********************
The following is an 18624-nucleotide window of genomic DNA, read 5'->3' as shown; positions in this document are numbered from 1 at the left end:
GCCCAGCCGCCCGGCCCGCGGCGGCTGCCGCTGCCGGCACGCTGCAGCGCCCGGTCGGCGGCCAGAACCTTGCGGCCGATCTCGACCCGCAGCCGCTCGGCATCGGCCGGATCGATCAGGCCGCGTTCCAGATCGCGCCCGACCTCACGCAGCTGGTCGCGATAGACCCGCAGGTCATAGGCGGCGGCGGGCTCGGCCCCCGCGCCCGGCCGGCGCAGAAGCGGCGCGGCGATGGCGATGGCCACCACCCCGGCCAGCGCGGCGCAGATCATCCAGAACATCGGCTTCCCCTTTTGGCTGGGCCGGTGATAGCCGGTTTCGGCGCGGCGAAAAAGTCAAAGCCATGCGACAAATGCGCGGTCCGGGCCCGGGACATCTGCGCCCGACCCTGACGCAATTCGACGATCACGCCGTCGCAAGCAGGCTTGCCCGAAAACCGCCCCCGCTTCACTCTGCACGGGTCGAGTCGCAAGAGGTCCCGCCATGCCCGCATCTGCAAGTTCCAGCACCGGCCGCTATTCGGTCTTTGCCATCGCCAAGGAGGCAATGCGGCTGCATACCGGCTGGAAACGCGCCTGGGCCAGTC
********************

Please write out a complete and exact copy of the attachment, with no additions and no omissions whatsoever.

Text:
The following is an 18624-nucleotide window of genomic DNA, read 5'->3' as shown; positions in this document are numbered from 1 at the left end:
GCCCAGCCGCCCGGCCCGCGGCGGCTGCCGCTGCCGGCACGCTGCAGCGCCCGGTCGGCGGCCAGAACCTTGCGGCCGATCTCGACCCGCAGCCGCTCGGCATCGGCCGGATCGATCAGGCCGCGTTCCAGATCGCGCCCGACCTCACGCAGCTGGTCGCGATAGACCCGCAGGTCATAGGCGGCGGCGGGCTCGGCCCCCGCGCCCGGCCGGCGCAGAAGCGGCGCGGCGATGGCGATGGCCACCACCCCGGCCAGCGCGGCGCAGATCATCCAGAACATCGGCTTCCCCTTTTGGCTGGGCCGGTGATAGCCGGTTTCGGCGCGGCGAAAAAGTCAAAGCCATGCGACAAATGCGCGGTCCGGGCCCGGGACATCTGCGCCCGACCCTGACGCAATTCGACGATCACGCCGTCGCAAGCAGGCTTGCCCGAAAACCGCCCCCGCTTCACTCTGCACGGGTCGAGTCGCAAGAGGTCCCGCCATGCCCGCATCTGCAAGTTCCAGCACCGGCCGCTATTCGGTCTTTGCCATCGCCAAGGAGGCAATGCGGCTGCATACCGGCTGGAAACGCGCCTGGGCCAGTC